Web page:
TRAVERSE CITY — A trial for a man accused of sexually assaulting a young boy at a church is on hold while the Michigan Court of Appeals decides if his admission to a pastor should be used as evidence.
Steven Richard, 28, of Honor, is charged with first-degree criminal sexual conduct, which carries a maximum penalty of life in prison. His case was set to go to trial next week but the Michigan Court of Appeals granted leave so a panel can reach a decision on the disputed evidence.
Authorities allege Richard molested a boy, 6, in the bathroom of Immanuel Baptist Church in Garfield Township during a January church service. Law enforcement contend Richard told church Pastor Matthew Herron he needed to talk in private, then said he “screwed up” while telling Herron about the act. He wanted to contact the boy’s grandfather to ask for forgiveness and said he didn’t want to involve police.
“I thought Pastor Herron would counsel all of us,” said Richard, according to an affidavit.
Herron instead conferred with other church officials and they contacted authorities. Richard’s attorney, David Clark, argued Herron violated the clergy-penitent privilege under Michigan law that states a minister or priest of any denomination cannot disclose confessions made to him in his professional capacity “in the course of discipline enjoined by the rules or practice of such denomination.”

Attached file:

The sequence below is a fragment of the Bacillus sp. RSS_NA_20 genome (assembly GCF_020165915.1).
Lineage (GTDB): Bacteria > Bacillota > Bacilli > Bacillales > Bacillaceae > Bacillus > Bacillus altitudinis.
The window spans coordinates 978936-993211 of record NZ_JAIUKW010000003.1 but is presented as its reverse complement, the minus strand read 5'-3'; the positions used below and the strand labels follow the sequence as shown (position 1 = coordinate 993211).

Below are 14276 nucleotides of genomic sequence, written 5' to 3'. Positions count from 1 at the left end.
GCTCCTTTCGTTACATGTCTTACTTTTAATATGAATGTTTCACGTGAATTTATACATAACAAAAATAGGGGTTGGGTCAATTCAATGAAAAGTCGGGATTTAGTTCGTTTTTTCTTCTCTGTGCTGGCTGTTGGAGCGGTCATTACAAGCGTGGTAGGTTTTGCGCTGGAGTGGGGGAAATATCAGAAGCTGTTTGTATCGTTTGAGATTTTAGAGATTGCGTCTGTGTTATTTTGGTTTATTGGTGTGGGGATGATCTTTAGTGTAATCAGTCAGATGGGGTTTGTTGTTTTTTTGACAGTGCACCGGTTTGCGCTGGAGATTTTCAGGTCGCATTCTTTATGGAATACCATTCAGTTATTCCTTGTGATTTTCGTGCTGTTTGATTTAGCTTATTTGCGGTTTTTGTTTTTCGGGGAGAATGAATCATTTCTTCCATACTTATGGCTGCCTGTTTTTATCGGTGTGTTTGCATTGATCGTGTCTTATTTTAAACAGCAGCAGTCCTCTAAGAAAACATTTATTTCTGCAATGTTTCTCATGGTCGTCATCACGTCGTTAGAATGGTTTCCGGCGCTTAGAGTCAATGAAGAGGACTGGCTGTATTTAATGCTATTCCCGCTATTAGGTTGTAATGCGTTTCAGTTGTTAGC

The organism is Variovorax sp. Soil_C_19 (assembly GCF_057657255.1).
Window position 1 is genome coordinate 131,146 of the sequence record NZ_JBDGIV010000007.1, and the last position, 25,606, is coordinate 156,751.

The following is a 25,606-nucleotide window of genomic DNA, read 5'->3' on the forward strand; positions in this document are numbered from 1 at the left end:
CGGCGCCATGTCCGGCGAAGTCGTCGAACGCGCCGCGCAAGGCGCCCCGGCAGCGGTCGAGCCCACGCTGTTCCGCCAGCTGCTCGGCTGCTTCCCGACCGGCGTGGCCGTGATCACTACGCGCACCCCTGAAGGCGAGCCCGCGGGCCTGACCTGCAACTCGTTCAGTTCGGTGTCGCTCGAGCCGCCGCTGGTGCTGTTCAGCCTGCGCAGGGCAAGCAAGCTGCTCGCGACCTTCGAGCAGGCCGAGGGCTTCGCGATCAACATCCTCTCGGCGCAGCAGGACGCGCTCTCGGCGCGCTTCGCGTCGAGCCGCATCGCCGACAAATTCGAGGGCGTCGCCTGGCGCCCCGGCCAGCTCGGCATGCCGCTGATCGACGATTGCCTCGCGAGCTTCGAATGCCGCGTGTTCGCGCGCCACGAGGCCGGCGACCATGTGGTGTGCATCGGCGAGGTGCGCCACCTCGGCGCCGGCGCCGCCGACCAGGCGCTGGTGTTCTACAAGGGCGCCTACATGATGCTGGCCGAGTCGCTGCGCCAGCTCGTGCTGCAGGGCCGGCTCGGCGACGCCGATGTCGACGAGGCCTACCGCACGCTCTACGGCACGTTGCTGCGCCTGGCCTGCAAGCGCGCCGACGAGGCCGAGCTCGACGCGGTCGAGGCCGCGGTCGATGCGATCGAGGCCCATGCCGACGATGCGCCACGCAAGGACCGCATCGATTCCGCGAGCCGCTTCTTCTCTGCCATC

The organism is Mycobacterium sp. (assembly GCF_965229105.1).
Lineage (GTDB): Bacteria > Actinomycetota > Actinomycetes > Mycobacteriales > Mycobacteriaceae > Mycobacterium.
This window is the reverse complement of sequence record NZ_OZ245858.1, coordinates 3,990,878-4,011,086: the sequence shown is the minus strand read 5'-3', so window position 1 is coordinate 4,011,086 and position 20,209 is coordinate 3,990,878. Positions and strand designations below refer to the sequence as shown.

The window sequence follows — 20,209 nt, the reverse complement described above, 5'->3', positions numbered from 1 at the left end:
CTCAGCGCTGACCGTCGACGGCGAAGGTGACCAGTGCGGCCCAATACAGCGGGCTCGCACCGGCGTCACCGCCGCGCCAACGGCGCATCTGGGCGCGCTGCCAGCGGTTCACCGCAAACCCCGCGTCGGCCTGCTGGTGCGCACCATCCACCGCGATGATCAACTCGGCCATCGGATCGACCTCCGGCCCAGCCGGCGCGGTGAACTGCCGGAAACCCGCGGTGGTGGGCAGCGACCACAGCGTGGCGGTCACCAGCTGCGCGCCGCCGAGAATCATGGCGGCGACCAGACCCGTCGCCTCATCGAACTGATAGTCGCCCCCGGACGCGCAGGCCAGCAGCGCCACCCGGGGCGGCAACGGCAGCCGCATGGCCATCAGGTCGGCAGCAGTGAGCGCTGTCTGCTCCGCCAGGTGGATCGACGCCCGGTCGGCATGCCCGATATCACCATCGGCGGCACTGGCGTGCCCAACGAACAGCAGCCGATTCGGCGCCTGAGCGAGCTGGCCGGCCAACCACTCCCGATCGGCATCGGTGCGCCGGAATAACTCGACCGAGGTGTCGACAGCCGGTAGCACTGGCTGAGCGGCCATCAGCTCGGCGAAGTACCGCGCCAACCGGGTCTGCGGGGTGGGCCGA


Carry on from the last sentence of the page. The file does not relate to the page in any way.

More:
“Pastor Herron violated that privilege by disclosing information to the police,” Clark said. “Pastor Herron disclosed what my client told him, and then based on that information, other evidence was obtained. I think all that evidence should be suppressed.”
13th Circuit Court Judge Philip Rodgers in March denied Clark’s motion to suppress evidence and ruled Richard didn’t have an expectation of privacy.
Court documents show Richard called his mother from the church and said, “Mom, I did it again” while he waited for Grand Traverse sheriff’s deputies to arrive.
He was on federal probation at the time of the incident for sexual crimes against children. He was convicted in 2007 of indecent acts or liberties with a child at the U.S. Marine Corps base in North Carolina.
Chief Assistant Prosecutor Noelle Moeggenberg said physical evidence links Richard to the crime.
“The case would still proceed even if the conversation was thrown out,” she said.
Moeggenberg said the clergy-pertinent privilege operates on a case-by-case basis and Baptists “don’t have a confessional, like a reconciliation, the way that Catholics do.” Herron didn’t see their communication as a confession, she said, and Richard did not mention sin or God.
“What he basically asked the pastor to do was bring somebody else into the conversation,” Moeggenberg said.